In the two years preceding the COVID-19 pandemic, more than 27 million travelers with disabilities took a total of 81 million trips, spending $58.7 billion on their own travel alone.
“One of the things I’ve discovered getting my foot in the door of the hospitality industry is that accessibility often feels like a burden for hotels and businesses,” says Natasha Graves, MBA ’18. “But if we think about the number of people with disabilities that travel, there is so much money and such a high return on investment. Why aren’t people targeting this untapped market?”
Graves has spent a large part of the pandemic on Zoom and Clubhouse asking exactly that to hotels and other businesses around the world, using her company VacayAbility as a jumping-off point.
VacayAbility is a user-generated website first conceptualized by Graves while she was a student at the Fox School after finding it difficult to locate reliable information on disability resources at her travel destinations. Graves is an entrepreneur, photographer, writer, blogger, advocate and health educator, who lives with multiple chronic disabilities. Her business won the grand prize in the Fox School’s 2019 Social Entrepreneurship Summit and received funding from the Lori Hermelin Bush Seed Fund in 2020.
The site focuses not only on reviewing physical accessibility accommodations but incorporates a wide range of needs for those experiencing blindness, low vision, deafness or hard of hearing, as well as sensory, allergy and dietary-friendly considerations.
Diversity, Equity and Inclusion (DEI) has been a topic of discussion across all industries and professions, especially since the death of George Floyd in the summer of 2020 and the rise of Anti-Asian hate crimes, but Graves argues that people with disabilities are often left out of the conversation.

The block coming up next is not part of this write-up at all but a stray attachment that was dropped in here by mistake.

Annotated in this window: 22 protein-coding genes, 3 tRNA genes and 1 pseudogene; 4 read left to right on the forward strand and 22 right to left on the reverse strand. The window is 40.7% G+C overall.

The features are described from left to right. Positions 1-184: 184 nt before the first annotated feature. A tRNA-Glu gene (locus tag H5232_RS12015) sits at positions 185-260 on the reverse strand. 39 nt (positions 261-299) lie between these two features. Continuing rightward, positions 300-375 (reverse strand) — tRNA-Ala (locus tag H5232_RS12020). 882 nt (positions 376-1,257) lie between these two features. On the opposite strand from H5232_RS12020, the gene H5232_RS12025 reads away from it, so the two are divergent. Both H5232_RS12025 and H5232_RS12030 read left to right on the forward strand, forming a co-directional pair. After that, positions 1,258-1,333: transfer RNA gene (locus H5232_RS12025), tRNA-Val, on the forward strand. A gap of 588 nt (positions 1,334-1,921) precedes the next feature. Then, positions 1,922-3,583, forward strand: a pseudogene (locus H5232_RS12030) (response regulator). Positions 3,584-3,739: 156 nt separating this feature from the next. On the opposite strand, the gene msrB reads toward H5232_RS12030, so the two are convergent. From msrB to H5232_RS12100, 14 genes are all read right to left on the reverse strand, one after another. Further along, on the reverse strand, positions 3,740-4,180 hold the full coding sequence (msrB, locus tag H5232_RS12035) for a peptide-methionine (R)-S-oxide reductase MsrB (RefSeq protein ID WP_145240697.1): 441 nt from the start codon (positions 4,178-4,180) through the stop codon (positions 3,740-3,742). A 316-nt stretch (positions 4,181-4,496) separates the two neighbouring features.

“As a person who fits into so many of these categories—I am a Black, queer woman with disabilities—how can we make it so workplaces, or hotels, or other establishments are comfortable for people like me? How can we be diverse in thinking not only about a brand and its executive leadership but about the consumer as well?
“Getting people thinking about accessibility is the first step,” says Graves. “Then, with sites like VacayAbility, over time we can move on to thinking about accommodations as a strategic priority instead of an afterthought or a burden. We’re really focused on accessibility and creating a culture of accessibility.”
This past year has been a unique time to work on this ‘first step’—with the United States in various stages of lockdown and people spending more time at home than ever before, Graves saw an opportunity.
“A lot of people with chronic illnesses and disabilities are homebound,” says Graves. “Especially in the spring and summer of 2020, nearly all of us were homebound. No one could travel. So this has been a chance for me to help a larger audience see sort of how the ‘other half’ lives, in a way.”
In meetings and in the VacayAbility blog, Graves discussed the increase of technology and teleconferencing. She showcased virtual travel experiences and immersions as a way to attract new users to the site.
The pause in travel was also an opportunity for Graves to network with hotel brands and hospitality industry professionals about accessibility, including recommendations on how to pivot strategically towards accessibility tourism. Graves encourages professionals to reach out and visit the VacayAbility website to learn more about accessibility considerations, for example, installing simple things like lifts for pools or bathroom shower seats.
“Using teleconferencing technology, I’ve had the opportunity to network with people I would have never met with otherwise,” Graves says. “I was just on Clubhouse an hour ago speaking about this topic with people, including an exec from Airbnb. I’ve been in (virtual) rooms with huge hotel brands. And now that people are starting to travel again, more people have these things on their minds.”